Introduction to alkanes
Alkanes are hydrocarbons - compounds that contain only carbon atoms and hydrogen atoms. They can be obtained by the fractional distillation of crude oil and their uses include:
- Fuelling cars, boats and planes
- The production of alkenes from long-chain alkanes 1
- The production of candle wax
- Creating new road surfaces
Structure of Alkanes
The only bonds between atoms of an alkane are single covalent bonds. Therefore, alkanes are saturated hydrocarbons: they contain no double or triple bonds.
The general formula of alkanes is CnH2n+2 where n is the number of carbon atoms in the longest carbon chain of the alkane.
Alkanes contain a chain of carbon atoms, all bonded to each other by single bonds. Shown below is the carbon chain of the alkane that contains six carbon atoms. In its organic compounds, carbon must form four bonds with other atoms so any "unused" bonds are also shown.| | | | | | - C - C - C - C - C - C - | | | | | |
As described above, an alkane contains only atoms of carbon and hydrogen. Therefore, hydrogen atoms are drawn where there is an "unused" bond on the above diagram.H H H H H H | | | | | | H - C - C - C - C - C - C - H | | | | | | H H H H H H In general, to draw the structural formula of an alkane:
- Draw a carbon chain of the correct length. Each carbon atom should be joined to its neighbour or neighbours by single bonds.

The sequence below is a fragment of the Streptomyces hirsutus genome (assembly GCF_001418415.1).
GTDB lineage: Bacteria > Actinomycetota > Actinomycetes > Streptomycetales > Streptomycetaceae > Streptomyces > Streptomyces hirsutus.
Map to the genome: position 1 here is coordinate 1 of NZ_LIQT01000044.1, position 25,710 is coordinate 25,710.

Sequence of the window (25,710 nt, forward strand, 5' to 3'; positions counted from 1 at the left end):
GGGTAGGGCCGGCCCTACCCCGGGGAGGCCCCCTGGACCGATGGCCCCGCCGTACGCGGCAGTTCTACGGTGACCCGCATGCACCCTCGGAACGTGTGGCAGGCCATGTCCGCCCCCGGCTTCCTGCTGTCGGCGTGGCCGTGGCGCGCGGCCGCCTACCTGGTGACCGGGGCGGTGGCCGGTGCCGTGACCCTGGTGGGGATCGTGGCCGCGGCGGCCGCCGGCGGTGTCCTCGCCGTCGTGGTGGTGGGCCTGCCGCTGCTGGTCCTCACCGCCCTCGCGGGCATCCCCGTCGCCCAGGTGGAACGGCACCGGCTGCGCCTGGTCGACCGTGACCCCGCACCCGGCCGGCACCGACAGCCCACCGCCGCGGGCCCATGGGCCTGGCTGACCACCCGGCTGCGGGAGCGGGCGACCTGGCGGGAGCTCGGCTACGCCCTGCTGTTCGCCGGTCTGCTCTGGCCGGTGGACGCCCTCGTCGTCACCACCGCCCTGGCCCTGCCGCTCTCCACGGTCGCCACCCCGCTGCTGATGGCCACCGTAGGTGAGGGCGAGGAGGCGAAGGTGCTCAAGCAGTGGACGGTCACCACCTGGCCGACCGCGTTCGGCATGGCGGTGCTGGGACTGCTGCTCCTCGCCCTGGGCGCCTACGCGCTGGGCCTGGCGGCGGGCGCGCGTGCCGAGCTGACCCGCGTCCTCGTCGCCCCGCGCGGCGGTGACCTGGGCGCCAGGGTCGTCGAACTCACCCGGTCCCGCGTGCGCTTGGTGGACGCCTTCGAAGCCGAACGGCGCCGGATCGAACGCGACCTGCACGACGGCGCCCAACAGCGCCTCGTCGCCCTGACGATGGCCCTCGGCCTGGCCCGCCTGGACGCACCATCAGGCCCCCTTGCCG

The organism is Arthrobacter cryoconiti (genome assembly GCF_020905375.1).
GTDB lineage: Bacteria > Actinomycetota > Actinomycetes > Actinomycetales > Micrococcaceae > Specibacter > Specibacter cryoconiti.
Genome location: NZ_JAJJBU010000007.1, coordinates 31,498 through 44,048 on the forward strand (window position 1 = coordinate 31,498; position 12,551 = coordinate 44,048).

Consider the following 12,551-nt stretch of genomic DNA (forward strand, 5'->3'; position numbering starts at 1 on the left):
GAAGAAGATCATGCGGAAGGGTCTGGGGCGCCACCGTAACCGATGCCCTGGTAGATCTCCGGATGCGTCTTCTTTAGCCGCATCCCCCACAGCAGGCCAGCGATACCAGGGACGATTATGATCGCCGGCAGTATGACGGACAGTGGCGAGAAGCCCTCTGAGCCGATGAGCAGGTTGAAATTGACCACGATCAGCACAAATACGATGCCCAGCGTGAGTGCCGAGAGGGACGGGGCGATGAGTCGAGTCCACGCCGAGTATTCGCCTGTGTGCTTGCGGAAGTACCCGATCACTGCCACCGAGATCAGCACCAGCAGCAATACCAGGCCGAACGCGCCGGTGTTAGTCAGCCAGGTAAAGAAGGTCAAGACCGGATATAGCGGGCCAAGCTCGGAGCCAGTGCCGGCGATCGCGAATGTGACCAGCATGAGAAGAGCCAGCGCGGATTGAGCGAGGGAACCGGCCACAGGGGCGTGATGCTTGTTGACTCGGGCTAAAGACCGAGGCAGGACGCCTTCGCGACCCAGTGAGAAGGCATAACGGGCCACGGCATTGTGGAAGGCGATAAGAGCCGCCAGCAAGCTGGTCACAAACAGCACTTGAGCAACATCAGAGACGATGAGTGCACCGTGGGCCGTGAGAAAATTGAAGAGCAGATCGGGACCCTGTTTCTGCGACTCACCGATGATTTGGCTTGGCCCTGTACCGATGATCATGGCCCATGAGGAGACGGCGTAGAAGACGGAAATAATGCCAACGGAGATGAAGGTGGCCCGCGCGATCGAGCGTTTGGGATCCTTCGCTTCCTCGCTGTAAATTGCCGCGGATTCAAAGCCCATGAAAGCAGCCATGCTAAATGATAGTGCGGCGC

- Remembering that carbon forms four bonds in its organic compounds, add the correct number of hydrogens to any 'unused' bonds making sure to only attach hydrogen atoms to carbon atoms using single bonds.
An alkane's name is formed using the following rule: The letters ane are added to a prefix which depends on the number of carbon atoms in the longest carbon chain of the alkane.
The prefixes used are the same for all organic molecules. The list below shows the names of the first ten alkanes, with the prefix shown in bold italics. The numbers correspond to the number of carbon atoms in the chain.
Therefore, the alkane with six carbon atoms is hexane (shown above) and the alkane with ten carbon atoms is decane.
Reactions of Alkanes
Alkanes are highly flammable. Carbon dioxide and water are the only products of the reaction when alkanes are burned in excess oxygen. Carbon monoxide is also produced when alkanes are burned in insufficient oxygen. For example, when methane is burned in excess oxygen, carbon dioxide and water are produced.
CH4 (g) + 2O2 (g)→ CO2 (g) + 2H2O (l)The strong single covalent bonds are difficult to break so alkanes are rather unreactive.2 Aside from being flammable, two other notable reactions are:
This is performed on an industrial scale to produce very useful chemicals called alkenes. Alkanes with long carbon chains are not very useful so they are heated in the presence of a catalyst (for example aluminium oxide) to produce an alkane with a shorter carbon chain and an alkene. For example, when decane is heated in the presence of a catalyst, octane and ethene are produced.
C10H22 (l)→ C8H18 (l) + C2H4 (g)
Reaction with Bromine
Alkanes undergo a substitution reaction3 with bromine (Br2 (l)) in strong ultraviolet light. For example, when pentane reacts with bromine, 1-bromopentane4 and hydrogen bromide gas are produced: a bromine atom is swapped with a hydrogen atom.
C5H12 (l) + Br2 (l)→ C5H11Br (l) + HBr (g)